A brief overview of PEI’s impaired driving laws
According to 2011 Stats Canada data, PEI is the province with the 2nd highest rate of impaired driving charges in the country. Nearly 25% of the adult criminal court case load in PEI involved impaired driving. Astoundingly, 93% of those cases resulted in a guilty verdict. Across Canada, young persons aged 20-24 are charged at the highest rate. The rate of impaired driving among female drivers has increased significantly to at least 1 in 6 persons charged. In 1986, only 1 in 13 persons charged with impaired driving was female.
Under Canada’s Criminal Code, you do not need to blow over 0.08 (representing 80 milligrams of alcohol in 100 milliliters of blood) on a breathalyzer to be criminally charged with impaired driving.
The Code says that a person may be charged if they operated a vehicle “while the person’s ability to (do so) is impaired by alcohol or a drug”, regardless of the volume of alcohol or drug detectable in the person’s system. A person may also be charged if they have “care and control” of a vehicle in circumstances that pose a realistic danger to persons or property. Individuals have been found guilty of a criminal offence for being found passed out at the wheel of a stationary vehicle.
If a police officer has reasonable grounds to suspect that a person has alcohol or a drug in their body, and that the person operated a motor vehicle at any time within the previous three hours, the officer may demand that the person provide a breath sample or perform a physical coordination test. Refusing to provide a breath sample will usually be inadvisable as it will often result in a criminal charge that can have the same consequences as blowing over the legal limit. Punishment for criminal impaired driving offences include a criminal record, jail time, driving prohibition, fines and more.
Under the law of Prince Edward Island,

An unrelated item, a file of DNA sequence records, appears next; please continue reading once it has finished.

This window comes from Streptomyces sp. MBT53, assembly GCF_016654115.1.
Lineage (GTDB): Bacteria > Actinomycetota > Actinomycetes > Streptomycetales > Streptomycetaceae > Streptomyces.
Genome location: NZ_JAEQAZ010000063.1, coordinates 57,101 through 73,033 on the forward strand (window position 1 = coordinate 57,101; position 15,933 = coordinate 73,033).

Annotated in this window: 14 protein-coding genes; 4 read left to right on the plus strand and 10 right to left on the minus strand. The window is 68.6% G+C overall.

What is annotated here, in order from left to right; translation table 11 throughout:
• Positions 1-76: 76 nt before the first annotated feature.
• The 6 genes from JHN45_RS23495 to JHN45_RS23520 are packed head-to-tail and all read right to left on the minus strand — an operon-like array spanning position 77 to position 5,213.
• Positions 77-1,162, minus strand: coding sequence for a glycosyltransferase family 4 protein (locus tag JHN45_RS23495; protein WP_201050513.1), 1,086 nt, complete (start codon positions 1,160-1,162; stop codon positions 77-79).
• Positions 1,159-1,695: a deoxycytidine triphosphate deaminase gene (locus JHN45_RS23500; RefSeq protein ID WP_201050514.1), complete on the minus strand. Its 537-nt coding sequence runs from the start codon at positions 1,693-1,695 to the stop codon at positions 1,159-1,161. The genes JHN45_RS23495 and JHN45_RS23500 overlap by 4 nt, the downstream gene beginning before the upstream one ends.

drivers who are under age 19 or who have held a driver’s license for less than three years regardless of age are afforded zero tolerance for alcohol in the body while operating a motor vehicle. Blowing over 0.00 will result in an immediate 24 hour driving suspension and a 90 day driving prohibition. For adult drivers, blowing between 0.05 and 0.08 will likely not result in a criminal charge, but will result in an immediate driving suspension which increases in length for each subsequent offence.
The moral of this story is this: do not drink and drive. If you plan to drink, plan ahead. Arrange a place to stay, call a cab, or call a friend for a ride. The risks to yourself, your future, and others is too great. If you do find yourself charged with an impaired driving offence, contacting a lawyer at your first opportunity is an essential step to ensure that your rights are protected and that you will get a fair result.
Legal information appearing in this article and elsewhere on Key Murray Law’s website is intended for informational purposes only and is not intended to substitute for or replace any legal or other professional advice. If you have specific concerns or a situation in which you require legal advice, you should consult directly with one of our lawyers.